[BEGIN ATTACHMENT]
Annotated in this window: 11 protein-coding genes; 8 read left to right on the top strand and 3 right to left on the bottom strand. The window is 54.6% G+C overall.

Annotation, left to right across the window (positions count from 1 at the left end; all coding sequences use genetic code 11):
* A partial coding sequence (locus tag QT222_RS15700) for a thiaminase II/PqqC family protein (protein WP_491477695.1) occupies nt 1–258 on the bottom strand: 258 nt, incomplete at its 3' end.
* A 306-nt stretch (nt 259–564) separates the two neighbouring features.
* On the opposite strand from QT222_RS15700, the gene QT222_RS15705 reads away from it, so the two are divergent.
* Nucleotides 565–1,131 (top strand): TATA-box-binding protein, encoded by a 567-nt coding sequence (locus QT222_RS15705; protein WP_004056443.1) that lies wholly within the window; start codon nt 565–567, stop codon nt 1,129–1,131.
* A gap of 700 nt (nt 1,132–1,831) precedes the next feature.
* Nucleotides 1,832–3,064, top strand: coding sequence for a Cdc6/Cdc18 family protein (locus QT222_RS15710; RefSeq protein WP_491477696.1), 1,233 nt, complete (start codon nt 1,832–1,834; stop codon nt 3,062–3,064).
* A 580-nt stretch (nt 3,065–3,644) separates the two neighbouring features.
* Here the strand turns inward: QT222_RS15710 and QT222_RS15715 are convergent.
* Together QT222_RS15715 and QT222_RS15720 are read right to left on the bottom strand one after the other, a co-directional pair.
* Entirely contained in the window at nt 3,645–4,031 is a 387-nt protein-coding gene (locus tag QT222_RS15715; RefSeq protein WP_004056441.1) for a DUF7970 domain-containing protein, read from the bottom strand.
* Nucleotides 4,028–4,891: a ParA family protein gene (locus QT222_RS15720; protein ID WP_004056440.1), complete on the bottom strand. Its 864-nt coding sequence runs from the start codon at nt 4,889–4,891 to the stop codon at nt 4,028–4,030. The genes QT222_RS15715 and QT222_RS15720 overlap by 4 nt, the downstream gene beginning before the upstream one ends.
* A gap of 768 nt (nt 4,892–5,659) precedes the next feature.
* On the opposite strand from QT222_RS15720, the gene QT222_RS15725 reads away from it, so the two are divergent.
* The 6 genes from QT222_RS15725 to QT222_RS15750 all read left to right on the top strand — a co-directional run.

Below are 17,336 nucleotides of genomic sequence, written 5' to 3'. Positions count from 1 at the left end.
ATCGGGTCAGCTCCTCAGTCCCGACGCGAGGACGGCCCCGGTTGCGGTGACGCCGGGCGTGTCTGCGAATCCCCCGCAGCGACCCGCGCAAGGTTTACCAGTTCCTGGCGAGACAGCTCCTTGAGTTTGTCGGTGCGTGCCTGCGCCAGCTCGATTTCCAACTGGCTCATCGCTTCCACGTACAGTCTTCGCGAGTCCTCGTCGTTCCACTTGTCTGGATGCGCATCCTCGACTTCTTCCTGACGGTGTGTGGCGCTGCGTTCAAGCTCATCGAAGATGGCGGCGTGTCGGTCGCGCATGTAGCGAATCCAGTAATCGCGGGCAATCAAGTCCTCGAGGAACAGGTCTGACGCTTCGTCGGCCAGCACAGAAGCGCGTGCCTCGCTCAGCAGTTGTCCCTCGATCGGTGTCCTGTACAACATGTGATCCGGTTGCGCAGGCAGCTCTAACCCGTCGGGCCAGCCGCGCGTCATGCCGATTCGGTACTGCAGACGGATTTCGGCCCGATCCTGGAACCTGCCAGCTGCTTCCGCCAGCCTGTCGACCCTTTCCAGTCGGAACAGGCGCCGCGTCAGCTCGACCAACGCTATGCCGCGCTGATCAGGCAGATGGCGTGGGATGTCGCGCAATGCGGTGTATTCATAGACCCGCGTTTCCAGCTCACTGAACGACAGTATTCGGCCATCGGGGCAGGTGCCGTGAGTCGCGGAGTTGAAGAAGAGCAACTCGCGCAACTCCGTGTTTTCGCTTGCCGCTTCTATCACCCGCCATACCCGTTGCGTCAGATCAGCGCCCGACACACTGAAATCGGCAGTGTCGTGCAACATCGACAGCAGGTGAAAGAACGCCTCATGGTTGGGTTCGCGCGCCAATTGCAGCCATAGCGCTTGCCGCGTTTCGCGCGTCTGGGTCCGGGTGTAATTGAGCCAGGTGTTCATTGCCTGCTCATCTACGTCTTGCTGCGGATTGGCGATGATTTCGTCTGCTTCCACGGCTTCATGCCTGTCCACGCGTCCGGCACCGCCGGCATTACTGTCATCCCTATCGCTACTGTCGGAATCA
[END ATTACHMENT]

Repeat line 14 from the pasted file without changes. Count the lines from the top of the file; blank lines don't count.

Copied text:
* A gap of 768 nt (nt 4,892–5,659) precedes the next feature.